A quick question on this technique, would you put the distortion on the whole system, or just the top cabinets and not the subs. I'm also assuming the amount of distortion is just enough for it to be audiable, but not annoying.


You can put 'artistic' distortion on individual sources or on submixes or on the whole works. I wouldn't put such distortion between the crossover and the amp for some bandpasses and not others, though. I think it would be enough to add artistic distortion to a submix that effectively feeds the bandpasses you are aiming at. Aux-fed subs are another subject--I don't have any experience adding Special Sauce to subs all by themselves but I hear people talking about doing that with Peavey Kosmos and other subharmonic boxes. Not my cup o' tea; I like putting FLAVA on some of the parts in the mix but not all of them. Like on kick but not on bass gat. Or vice versa. Or differing thresholds on both. Cool

In Robert Scovill's hands Tom Petty's live mix gets something called Cranesong Phoenix (a digital plug-in that models the hard limiting of 2" tape saturation) applied to some of the individual drum sources, the entire stereo drum kit, and the entire stereo mix. There might be other places it gets tucked in as well.  Cool
If you're looking for a rackmount unit to do that job you could check out the Cranesong HEDD. Unlike a digital plugin where you buy it once and use it anywhere in the mix that you desire, for an analog console you'd need to buy as many HEDDs as needed to be patched.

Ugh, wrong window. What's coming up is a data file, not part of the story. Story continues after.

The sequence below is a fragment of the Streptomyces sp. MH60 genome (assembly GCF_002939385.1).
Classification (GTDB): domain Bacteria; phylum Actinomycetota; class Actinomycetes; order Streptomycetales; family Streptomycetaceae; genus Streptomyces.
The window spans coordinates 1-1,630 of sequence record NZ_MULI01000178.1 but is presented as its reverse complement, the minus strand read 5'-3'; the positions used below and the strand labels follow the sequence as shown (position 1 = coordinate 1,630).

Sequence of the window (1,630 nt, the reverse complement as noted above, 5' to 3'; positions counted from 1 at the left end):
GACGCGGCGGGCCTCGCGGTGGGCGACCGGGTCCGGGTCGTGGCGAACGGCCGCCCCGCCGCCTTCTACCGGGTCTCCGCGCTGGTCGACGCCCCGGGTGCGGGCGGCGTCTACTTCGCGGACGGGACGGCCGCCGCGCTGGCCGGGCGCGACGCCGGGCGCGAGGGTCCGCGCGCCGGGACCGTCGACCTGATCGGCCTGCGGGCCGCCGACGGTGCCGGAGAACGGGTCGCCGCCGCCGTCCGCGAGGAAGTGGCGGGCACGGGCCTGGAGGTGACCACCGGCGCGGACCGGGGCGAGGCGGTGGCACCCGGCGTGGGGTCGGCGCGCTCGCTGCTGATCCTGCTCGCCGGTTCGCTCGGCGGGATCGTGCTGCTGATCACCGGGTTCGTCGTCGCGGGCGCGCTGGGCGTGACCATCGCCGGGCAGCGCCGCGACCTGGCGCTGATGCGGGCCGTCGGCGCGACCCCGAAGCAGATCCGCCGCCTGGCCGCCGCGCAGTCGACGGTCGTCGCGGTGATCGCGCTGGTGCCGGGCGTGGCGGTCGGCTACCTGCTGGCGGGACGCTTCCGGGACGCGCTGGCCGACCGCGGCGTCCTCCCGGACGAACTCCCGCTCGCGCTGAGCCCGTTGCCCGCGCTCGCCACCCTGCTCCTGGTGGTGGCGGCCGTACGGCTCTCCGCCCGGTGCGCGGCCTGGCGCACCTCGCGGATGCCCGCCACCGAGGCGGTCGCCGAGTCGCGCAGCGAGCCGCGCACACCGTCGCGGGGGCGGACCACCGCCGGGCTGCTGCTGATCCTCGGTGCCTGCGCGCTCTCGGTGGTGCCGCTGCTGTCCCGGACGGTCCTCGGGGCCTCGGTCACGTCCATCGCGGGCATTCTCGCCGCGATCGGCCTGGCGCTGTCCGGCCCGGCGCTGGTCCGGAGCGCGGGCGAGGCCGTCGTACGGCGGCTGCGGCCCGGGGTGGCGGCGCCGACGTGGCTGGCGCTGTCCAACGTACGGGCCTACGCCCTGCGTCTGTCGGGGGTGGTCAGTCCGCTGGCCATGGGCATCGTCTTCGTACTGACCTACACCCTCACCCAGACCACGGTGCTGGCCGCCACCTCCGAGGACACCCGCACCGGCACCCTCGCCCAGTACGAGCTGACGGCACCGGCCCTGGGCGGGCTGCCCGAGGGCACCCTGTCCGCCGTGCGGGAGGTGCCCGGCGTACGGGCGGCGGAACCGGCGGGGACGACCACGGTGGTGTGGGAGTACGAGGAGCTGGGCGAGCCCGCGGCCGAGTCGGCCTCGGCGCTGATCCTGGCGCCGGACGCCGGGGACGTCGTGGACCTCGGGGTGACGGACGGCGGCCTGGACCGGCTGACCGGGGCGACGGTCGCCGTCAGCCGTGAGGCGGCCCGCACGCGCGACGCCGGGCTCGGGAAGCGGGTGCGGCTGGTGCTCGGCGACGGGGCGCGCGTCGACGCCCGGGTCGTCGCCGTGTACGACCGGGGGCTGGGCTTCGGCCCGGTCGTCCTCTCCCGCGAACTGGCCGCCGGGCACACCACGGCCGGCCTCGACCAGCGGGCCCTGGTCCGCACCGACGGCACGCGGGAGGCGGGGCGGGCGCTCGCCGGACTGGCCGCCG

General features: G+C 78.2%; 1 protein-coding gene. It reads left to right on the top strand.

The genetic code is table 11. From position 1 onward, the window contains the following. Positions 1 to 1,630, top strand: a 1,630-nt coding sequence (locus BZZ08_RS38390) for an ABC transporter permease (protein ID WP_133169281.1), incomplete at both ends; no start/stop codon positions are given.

-Bink
Logged
Michael 'Bink' Knowles
www.binkster.net

Mike Slay

  • Full Member
  • ***
  • Offline Offline
  • Posts: 233
Re: Distortion on purpose
« Reply #6 on: June 16, 2006, 06:28:11 pm »

I had a guy complain to me the other night that the vocals were too clear.  He said it was was like they weren't part of the music.  He said bands at this bar always are all like this.  Then he went on to compare my rig to another in town.  I wonder if this is an example of someone expecting a certain amount of distortion in a PA.

It makes me wonder if I'm pushing vocals to much out front or if this guy is full of it.  But at the same time more people are coming through the doors than this time last year so maybe I'm doing something right?
Logged
What's the difference between a Monitor engineer and FOH engineer?  Monitor engineers can do both.

Josh Millward

  • Hero Member
  • *****
  • Offline Offline
  • Posts: 713
  • Meridian, MS
Re: Distortion on purpose
« Reply #7 on: June 18, 2006, 10:39:05 am »

Mike Slay wrote on Fri, 16 June 2006 18:28

It makes me wonder if I'm pushing vocals to much out front or if this guy is full of it.  But at the same time more people are coming through the doors than this time last year so maybe I'm doing something right?


Yeah, it's funny how everyone has a better way to do your job and all, but really if there are more people coming in you must be doing something right!

Josh Millward
Tampa Bay
Logged
Josh Millward
Danley Sound Labs

ProSoundWeb Community

Re: Distortion on purpose
« Reply #7 on: June 18, 2006, 10:39:05 am »


Pages: [1]   Go Up
 



Page created in 0.026 seconds with 19 queries.